Housing Fund Gets Hijacked
Housing advocates should have been smiling when the U.S. House of Representatives voted on Oct. 26 to require Fannie Mae and Freddie Mac to allot some of their profits for low-income housing. Instead, they were outraged that the House bill prohibited nonprofits that would receive housing funds from the two government-subsidized enterprises (GSEs) from helping people register to vote. Nonprofits would not even be able to help a voter to get to the polls on Election Day. The restrictions are specifically targeted at nonprofits; for-profits are exempt. NLIHC sent a letter signed by over 100 nonprofits protesting the anti-voting provisions to leaders in the Senate, where a companion bill is now being considered. The housing fund was part of a larger bill on GSE regulation; action on the bill is unlikely before January.
Poll: U.S. Should Fight Poverty
Hurricane Katrina left a majority of Americans convinced that fighting poverty is more of a priority than fighting terrorism, according to a recent poll. Blacks, whites, Asians and Latinos all ranked developing and funding programs to eliminate poverty as more critical than the war on terror, although the percentage of blacks who felt this way was much higher than that of the other groups. Asked whether they were more likely to say that government can do little about poverty, or that government should do everything it can to fight poverty, vast majorities in all four racial and ethnic groups said the latter was closer to their opinion. By contrast, a much higher number of those polled in 2004 were pessimistic about the prospects for government to address poverty effectively. (www.newamericamedia.org)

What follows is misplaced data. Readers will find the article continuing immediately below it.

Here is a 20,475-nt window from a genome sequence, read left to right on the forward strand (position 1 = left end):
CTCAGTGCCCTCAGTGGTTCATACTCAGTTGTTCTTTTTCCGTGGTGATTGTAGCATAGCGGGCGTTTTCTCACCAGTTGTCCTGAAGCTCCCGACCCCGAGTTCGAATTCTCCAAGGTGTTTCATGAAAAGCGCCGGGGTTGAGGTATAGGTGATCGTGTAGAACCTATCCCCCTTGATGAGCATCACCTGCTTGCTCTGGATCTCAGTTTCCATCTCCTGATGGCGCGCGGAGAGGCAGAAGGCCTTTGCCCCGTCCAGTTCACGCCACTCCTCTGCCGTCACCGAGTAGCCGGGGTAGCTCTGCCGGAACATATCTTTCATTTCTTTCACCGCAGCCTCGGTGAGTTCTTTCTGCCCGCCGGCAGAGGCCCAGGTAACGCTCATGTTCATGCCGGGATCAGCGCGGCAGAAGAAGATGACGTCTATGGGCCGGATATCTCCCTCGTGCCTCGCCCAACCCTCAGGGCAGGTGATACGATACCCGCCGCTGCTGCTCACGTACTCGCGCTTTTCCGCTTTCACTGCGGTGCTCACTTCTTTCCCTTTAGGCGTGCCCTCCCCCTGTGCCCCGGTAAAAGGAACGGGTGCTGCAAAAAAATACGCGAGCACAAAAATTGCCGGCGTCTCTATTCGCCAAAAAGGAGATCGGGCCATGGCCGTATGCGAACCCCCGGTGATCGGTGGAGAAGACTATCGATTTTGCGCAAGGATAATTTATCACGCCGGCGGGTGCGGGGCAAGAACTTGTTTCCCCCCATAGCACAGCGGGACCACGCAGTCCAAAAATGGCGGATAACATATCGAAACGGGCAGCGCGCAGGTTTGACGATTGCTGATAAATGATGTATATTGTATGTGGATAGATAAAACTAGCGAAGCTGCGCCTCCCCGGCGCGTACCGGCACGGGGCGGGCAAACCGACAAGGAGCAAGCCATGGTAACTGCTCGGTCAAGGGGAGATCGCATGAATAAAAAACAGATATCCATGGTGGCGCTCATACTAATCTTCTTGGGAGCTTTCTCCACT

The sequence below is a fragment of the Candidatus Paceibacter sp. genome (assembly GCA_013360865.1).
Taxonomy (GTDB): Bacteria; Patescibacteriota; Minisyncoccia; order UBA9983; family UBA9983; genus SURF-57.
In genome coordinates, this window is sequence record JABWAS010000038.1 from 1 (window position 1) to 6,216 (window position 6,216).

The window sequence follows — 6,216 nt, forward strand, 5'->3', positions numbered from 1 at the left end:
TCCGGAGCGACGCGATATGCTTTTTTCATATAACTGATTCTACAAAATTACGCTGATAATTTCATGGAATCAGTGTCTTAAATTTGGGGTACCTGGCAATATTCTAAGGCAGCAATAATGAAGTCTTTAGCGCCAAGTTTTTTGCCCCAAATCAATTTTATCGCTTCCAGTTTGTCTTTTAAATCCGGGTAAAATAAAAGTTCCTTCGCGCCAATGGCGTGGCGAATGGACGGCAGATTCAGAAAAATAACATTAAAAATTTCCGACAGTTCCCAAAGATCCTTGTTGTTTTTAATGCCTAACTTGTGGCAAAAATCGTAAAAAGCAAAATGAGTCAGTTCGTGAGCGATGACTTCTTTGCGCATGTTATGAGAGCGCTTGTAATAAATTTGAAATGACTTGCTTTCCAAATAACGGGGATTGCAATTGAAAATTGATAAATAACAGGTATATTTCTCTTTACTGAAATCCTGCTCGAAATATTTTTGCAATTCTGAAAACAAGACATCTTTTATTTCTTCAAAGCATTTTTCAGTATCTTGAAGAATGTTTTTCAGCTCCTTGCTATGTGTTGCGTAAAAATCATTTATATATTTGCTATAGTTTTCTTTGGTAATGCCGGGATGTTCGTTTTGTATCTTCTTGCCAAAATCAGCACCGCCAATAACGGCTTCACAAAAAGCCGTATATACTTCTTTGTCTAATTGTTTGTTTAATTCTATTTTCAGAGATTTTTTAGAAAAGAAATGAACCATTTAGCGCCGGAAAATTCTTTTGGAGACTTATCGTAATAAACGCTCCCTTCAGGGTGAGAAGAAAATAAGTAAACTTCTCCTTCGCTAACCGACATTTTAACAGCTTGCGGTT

Better Late Than Never
It took almost 30 years, but a Roanoke, VA, man finally got some compensation for income he lost after the city threatened to condemn his property. The city housing and redevelopment authority voted to give Walter Claytor the rental income he would have collected if the city hadn’t temporarily taken his apartments and dental clinic in 1978 for urban renewal. The redevelopment would have also dislocated much of the surrounding area, the historic center of the black community. The city never did anything with Claytor’s property, and in 1998 he was told his property was no longer proposed for condemnation. But in the interim, the value of the property sank and both the apartments and clinic burned down. His story was told in Mindy Fullilove’s 2004 book, Root Shock, on the psychological impact of urban renewal. (Roanoke Times, 11/17)
Housing activists are angry at the city of Buffalo, NY, for foreclosing on houses just because their owners are behind on their water bills and garbage pick-up fees. The city did work over the last year with nonprofit groups to help delinquent property owners set up payment plans, but now many of the owners are also on the hook for code violations. People United for Sustainable Housing, a group that challenged the city’s foreclosures, bought one of the houses at auction and plans to turn it into an affordable cooperative. (Buffalo News, 10/25)
Tax Credit Threatened?
Though the panel appointed by President Bush to recommend tax reforms did not call specifically for the end of the low-income housing tax credit, it implied as much in the report it released on Nov. 1. The panel said all tax code provisions for “special interests” should be eliminated, with a couple exceptions such as a reduced mortgage interest deduction (see Peter Dreier‘s article in this issue). Bush tried unsuccessfully to weaken the housing tax credit in 2003 by ending taxes on corporate dividends, which would have cut the incentive to invest in housing. Congress will wait for the president to decide what he likes in the panel’s report before taking action on tax reform.